Status and potentials of the Philippine cassava industry
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Bacusmo, Jose L.. 2001. Status and potentials of the Philippine cassava industry . In: Howeler, Reinhardt H.; Tan, Swee Lian (eds.). Cassava's potential in Asia in the 21st Century: Present situation and future research and development needs: Proceedings of the sixth Regional workshop, held in Ho Chi Minh City, Vietnam, Feb. 21-25, 2000 . Centro Internacional de Agricultura Tropical (CIAT), Cassava Office for Asia, Cali, CO. p. 84-101.
Permanent link to this item: http://hdl.handle.net/10568/94497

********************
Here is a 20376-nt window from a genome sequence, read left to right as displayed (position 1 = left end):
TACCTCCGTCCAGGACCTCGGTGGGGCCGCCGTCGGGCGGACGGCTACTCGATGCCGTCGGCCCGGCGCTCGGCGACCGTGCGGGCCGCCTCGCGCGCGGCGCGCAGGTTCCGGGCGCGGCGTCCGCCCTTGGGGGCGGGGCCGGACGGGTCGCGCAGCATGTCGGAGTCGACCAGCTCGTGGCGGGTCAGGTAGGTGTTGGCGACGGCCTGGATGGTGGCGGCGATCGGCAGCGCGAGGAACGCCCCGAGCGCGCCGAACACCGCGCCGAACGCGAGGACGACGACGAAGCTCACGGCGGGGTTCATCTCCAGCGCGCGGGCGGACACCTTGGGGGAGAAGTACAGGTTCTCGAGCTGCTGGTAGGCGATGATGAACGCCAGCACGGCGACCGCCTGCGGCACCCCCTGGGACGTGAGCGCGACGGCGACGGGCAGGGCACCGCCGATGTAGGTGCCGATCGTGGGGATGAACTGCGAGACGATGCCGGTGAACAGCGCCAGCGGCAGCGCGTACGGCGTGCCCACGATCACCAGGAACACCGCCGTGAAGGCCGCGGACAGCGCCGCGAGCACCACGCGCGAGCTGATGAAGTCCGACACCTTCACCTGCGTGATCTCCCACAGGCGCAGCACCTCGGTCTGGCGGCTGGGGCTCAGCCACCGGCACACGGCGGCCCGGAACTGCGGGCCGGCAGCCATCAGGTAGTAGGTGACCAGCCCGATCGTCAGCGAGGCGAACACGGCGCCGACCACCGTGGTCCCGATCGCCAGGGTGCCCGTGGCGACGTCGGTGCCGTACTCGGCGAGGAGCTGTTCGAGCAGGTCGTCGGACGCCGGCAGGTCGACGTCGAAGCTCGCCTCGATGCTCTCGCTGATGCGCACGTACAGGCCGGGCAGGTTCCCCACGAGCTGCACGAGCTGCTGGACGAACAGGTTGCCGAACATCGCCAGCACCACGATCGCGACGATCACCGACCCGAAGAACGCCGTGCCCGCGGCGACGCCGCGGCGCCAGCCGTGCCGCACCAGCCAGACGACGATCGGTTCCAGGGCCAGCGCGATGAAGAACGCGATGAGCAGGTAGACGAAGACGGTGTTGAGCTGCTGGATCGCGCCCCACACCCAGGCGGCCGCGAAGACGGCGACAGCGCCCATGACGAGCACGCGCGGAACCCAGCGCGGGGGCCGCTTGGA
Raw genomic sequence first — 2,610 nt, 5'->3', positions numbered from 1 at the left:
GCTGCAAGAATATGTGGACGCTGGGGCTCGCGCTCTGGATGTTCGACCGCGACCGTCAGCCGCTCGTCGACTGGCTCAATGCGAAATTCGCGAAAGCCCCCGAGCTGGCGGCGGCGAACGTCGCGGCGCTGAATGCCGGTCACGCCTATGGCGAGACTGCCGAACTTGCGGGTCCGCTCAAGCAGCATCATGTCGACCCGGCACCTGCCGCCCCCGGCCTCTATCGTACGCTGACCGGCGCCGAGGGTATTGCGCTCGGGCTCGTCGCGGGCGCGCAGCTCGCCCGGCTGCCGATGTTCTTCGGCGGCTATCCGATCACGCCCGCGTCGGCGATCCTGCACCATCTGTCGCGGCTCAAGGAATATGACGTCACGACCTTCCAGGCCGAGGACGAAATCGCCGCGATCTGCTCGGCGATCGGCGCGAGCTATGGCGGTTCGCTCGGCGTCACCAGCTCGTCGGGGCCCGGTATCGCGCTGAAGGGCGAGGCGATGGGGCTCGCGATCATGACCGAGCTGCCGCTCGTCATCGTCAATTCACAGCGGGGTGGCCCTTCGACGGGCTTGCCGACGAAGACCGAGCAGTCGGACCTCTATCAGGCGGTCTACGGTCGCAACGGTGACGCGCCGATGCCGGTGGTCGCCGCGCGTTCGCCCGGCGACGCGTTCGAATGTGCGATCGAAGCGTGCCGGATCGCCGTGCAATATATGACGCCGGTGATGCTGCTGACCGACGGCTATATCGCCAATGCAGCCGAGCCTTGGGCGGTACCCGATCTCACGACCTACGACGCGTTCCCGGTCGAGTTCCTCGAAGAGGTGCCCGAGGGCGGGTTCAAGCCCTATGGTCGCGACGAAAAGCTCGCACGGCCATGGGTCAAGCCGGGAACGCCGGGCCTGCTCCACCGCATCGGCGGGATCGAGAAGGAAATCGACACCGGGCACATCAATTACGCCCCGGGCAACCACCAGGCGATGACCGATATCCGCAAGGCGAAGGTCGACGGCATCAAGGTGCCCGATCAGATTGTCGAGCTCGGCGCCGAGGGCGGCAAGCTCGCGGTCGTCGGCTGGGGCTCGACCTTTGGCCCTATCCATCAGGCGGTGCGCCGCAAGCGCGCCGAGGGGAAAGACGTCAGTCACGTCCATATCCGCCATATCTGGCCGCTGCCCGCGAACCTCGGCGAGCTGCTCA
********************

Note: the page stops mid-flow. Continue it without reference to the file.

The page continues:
Cassava is planted each year in about 120,000 hectares of agricultural land in the Philippines, producing about 1.8 million tonnes of cassava roots. Principal products of the processing industry are food, dried chips and starch. As a traded commodity, however, cassava contributes only about 2% to gross value-adding in agriculture. The following factors favor the expansion of the industry: a) trends in associated commodities, b) dwindling prime agricultural land, c) expanding demand for cassava products, and d) availability of improved technologies. As a food crop, demand for cassava is increasing and this trend is expected to continue with the increase in population and improvements in techniques for transforming cassava roots into more stable, convenient and attractive products. Cassava has gained gradual acceptance as a high-energy component in commercial feed formulations. This is fueled by chronic shortages and the resulting high price of domestically produced maize. In specific locations, farmers now recognize that intercropping cassava with maize and given optimum care, this cropping system is economically comparable to two maize monocrops, and provides a more reliable income. The outlook for the cassava starch industry in the Philippines is rather bleak. Trade liberalization and the absence of real government assistance in improving productivity and efficiency are threatening the survival of this sector. The agricultural modernization program, which is supposed to cushion the impact of trade liberalization, virtually has had no funding during the first two years from its passage, and until now has not produced anything of practical significance. With the negative outlook for the Philippine sugar industry, cassava emerged as the most viable alternative source of raw material for production of alcohol for liquor. San Miguel Corporation has been investing heavily on plant construction and supply base development since 1995. The greatest challenge in the future will be to put in place a system that results in an adequate and stable year-round supply of cassava for the distillery. Strengthening the cassava industry in the Philippines requires strengthening the linkage between production and markets accompanied by improved access to credit, supportive government policies and appropriate technical support.